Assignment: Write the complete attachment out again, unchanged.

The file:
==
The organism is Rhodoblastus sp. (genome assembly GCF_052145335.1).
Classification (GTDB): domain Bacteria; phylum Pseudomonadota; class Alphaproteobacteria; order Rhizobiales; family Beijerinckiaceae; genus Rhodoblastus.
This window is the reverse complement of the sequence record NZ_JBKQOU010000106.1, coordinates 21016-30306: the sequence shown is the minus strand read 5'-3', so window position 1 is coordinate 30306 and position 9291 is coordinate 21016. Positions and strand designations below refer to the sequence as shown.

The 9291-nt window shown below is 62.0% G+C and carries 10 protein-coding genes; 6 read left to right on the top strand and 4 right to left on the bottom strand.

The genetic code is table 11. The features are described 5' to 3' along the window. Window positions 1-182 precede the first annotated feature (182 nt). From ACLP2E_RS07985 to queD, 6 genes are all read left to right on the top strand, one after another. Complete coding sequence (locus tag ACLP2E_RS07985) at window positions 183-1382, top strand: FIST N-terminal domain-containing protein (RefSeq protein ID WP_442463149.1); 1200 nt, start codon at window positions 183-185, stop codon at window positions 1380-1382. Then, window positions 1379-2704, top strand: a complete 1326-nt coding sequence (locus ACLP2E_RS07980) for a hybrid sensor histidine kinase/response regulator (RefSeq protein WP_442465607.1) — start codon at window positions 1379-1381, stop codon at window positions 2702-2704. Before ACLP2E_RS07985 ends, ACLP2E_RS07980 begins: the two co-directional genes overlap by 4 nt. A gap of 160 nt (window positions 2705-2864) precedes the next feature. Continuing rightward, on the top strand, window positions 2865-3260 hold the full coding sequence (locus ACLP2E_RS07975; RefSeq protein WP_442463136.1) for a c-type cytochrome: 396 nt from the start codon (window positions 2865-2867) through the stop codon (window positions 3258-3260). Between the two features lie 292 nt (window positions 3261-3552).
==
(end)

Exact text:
The organism is Rhodoblastus sp. (genome assembly GCF_052145335.1).
Classification (GTDB): domain Bacteria; phylum Pseudomonadota; class Alphaproteobacteria; order Rhizobiales; family Beijerinckiaceae; genus Rhodoblastus.
This window is the reverse complement of the sequence record NZ_JBKQOU010000106.1, coordinates 21016-30306: the sequence shown is the minus strand read 5'-3', so window position 1 is coordinate 30306 and position 9291 is coordinate 21016. Positions and strand designations below refer to the sequence as shown.

The 9291-nt window shown below is 62.0% G+C and carries 10 protein-coding genes; 6 read left to right on the top strand and 4 right to left on the bottom strand.

The genetic code is table 11. The features are described 5' to 3' along the window. Window positions 1-182 precede the first annotated feature (182 nt). From ACLP2E_RS07985 to queD, 6 genes are all read left to right on the top strand, one after another. Complete coding sequence (locus tag ACLP2E_RS07985) at window positions 183-1382, top strand: FIST N-terminal domain-containing protein (RefSeq protein ID WP_442463149.1); 1200 nt, start codon at window positions 183-185, stop codon at window positions 1380-1382. Then, window positions 1379-2704, top strand: a complete 1326-nt coding sequence (locus ACLP2E_RS07980) for a hybrid sensor histidine kinase/response regulator (RefSeq protein WP_442465607.1) — start codon at window positions 1379-1381, stop codon at window positions 2702-2704. Before ACLP2E_RS07985 ends, ACLP2E_RS07980 begins: the two co-directional genes overlap by 4 nt. A gap of 160 nt (window positions 2705-2864) precedes the next feature. Continuing rightward, on the top strand, window positions 2865-3260 hold the full coding sequence (locus ACLP2E_RS07975; RefSeq protein WP_442463136.1) for a c-type cytochrome: 396 nt from the start codon (window positions 2865-2867) through the stop codon (window positions 3258-3260). Between the two features lie 292 nt (window positions 3261-3552).